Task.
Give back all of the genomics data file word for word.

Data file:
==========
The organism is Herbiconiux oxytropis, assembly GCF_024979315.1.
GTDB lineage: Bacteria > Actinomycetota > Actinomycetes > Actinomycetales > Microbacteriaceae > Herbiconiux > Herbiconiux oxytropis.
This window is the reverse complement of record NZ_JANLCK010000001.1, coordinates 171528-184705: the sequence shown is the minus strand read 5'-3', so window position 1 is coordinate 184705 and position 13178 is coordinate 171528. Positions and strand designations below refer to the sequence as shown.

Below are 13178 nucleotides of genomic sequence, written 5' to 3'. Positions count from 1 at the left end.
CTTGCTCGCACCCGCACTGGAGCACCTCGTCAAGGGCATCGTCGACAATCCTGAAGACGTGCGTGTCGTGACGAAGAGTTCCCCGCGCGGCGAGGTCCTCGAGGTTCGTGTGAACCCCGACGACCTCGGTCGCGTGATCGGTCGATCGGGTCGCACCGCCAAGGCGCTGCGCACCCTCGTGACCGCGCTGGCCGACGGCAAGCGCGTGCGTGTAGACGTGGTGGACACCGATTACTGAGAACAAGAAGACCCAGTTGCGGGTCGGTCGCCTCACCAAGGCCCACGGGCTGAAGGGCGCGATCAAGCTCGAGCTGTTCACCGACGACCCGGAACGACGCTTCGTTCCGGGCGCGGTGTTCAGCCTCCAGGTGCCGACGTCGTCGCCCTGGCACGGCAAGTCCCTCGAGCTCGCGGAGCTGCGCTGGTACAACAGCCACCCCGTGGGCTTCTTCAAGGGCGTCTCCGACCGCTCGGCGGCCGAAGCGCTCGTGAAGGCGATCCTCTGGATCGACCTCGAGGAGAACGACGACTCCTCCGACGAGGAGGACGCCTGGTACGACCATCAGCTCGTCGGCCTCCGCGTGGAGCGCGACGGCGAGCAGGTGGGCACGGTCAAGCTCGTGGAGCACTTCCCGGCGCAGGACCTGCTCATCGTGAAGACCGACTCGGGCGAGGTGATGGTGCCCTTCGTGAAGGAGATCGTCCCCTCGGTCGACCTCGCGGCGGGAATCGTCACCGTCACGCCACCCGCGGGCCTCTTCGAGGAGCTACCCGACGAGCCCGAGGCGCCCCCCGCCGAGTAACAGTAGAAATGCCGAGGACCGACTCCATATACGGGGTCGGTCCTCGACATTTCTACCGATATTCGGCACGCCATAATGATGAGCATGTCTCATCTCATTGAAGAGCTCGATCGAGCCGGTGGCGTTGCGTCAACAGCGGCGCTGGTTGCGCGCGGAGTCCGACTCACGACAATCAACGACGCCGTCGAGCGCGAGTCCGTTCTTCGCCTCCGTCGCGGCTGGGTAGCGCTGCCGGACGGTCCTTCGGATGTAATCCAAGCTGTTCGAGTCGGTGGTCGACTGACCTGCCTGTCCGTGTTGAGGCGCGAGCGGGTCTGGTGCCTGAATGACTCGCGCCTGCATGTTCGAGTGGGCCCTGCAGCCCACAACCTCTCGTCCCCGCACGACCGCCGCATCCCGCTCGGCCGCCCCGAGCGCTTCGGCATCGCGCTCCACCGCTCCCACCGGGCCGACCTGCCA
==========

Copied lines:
The organism is Herbiconiux oxytropis, assembly GCF_024979315.1.
GTDB lineage: Bacteria > Actinomycetota > Actinomycetes > Actinomycetales > Microbacteriaceae > Herbiconiux > Herbiconiux oxytropis.
This window is the reverse complement of record NZ_JANLCK010000001.1, coordinates 171528-184705: the sequence shown is the minus strand read 5'-3', so window position 1 is coordinate 184705 and position 13178 is coordinate 171528. Positions and strand designations below refer to the sequence as shown.

Below are 13178 nucleotides of genomic sequence, written 5' to 3'. Positions count from 1 at the left end.
CTTGCTCGCACCCGCACTGGAGCACCTCGTCAAGGGCATCGTCGACAATCCTGAAGACGTGCGTGTCGTGACGAAGAGTTCCCCGCGCGGCGAGGTCCTCGAGGTTCGTGTGAACCCCGACGACCTCGGTCGCGTGATCGGTCGATCGGGTCGCACCGCCAAGGCGCTGCGCACCCTCGTGACCGCGCTGGCCGACGGCAAGCGCGTGCGTGTAGACGTGGTGGACACCGATTACTGAGAACAAGAAGACCCAGTTGCGGGTCGGTCGCCTCACCAAGGCCCACGGGCTGAAGGGCGCGATCAAGCTCGAGCTGTTCACCGACGACCCGGAACGACGCTTCGTTCCGGGCGCGGTGTTCAGCCTCCAGGTGCCGACGTCGTCGCCCTGGCACGGCAAGTCCCTCGAGCTCGCGGAGCTGCGCTGGTACAACAGCCACCCCGTGGGCTTCTTCAAGGGCGTCTCCGACCGCTCGGCGGCCGAAGCGCTCGTGAAGGCGATCCTCTGGATCGACCTCGAGGAGAACGACGACTCCTCCGACGAGGAGGACGCCTGGTACGACCATCAGCTCGTCGGCCTCCGCGTGGAGCGCGACGGCGAGCAGGTGGGCACGGTCAAGCTCGTGGAGCACTTCCCGGCGCAGGACCTGCTCATCGTGAAGACCGACTCGGGCGAGGTGATGGTGCCCTTCGTGAAGGAGATCGTCCCCTCGGTCGACCTCGCGGCGGGAATCGTCACCGTCACGCCACCCGCGGGCCTCTTCGAGGAGCTACCCGACGAGCCCGAGGCGCCCCCCGCCGAGTAACAGTAGAAATGCCGAGGACCGACTCCATATACGGGGTCGGTCCTCGACATTTCTACCGATATTCGGCACGCCATAATGATGAGCATGTCTCATCTCATTGAAGAGCTCGATCGAGCCGGTGGCGTTGCGTCAACAGCGGCGCTGGTTGCGCGCGGAGTCCGACTCACGACAATCAACGACGCCGTCGAGCGCGAGTCCGTTCTTCGCCTCCGTCGCGGCTGGGTAGCGCTGCCGGACGGTCCTTCGGATGTAATCCAAGCTGTTCGAGTCGGTGGTCGACTGACCTGCCTGTCCGTGTTGAGGCGCGAGCGGGTCTGGTGCCTGAATGACTCGCGCCTGCATGTTCGAGTGGGCCCTGCAGCCCACAACCTCTCGTCCCCGCACGACCGCCGCATCCCGCTCGGCCGCCCCGAGCGCTTCGGCATCGCGCTCCACCGCTCCCACCGGGCCGACCTGCCA